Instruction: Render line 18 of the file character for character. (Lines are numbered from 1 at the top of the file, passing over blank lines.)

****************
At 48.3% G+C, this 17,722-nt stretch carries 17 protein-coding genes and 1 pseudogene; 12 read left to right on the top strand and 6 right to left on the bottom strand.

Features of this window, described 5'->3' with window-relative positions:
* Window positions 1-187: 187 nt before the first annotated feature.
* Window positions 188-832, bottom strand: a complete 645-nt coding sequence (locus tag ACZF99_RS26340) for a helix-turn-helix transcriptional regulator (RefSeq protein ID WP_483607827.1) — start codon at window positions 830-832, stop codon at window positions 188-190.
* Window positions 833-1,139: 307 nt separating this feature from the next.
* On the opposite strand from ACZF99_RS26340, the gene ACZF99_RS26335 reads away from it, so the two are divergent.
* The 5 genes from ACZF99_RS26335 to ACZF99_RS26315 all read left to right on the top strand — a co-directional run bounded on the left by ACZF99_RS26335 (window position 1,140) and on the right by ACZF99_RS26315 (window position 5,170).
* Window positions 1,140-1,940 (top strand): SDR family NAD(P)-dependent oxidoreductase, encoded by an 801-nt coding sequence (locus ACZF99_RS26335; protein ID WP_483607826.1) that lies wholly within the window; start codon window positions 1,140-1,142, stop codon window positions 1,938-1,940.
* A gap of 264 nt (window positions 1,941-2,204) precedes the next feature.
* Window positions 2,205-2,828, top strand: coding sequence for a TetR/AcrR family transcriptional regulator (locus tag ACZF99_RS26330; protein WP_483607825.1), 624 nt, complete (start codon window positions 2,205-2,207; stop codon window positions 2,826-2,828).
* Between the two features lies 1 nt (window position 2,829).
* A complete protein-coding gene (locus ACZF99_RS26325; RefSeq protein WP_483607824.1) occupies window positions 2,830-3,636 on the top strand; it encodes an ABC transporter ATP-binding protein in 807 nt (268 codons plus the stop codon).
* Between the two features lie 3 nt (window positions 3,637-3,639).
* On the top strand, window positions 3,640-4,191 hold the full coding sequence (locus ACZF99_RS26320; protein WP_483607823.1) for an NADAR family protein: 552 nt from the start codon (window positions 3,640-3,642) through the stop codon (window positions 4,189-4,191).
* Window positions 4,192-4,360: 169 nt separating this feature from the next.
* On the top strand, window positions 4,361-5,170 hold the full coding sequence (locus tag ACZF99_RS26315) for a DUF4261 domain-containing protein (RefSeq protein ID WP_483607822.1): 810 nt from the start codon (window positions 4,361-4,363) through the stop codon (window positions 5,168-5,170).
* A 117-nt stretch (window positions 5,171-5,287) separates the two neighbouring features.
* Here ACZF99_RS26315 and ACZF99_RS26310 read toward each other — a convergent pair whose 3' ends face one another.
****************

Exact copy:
* Here ACZF99_RS26315 and ACZF99_RS26310 read toward each other — a convergent pair whose 3' ends face one another.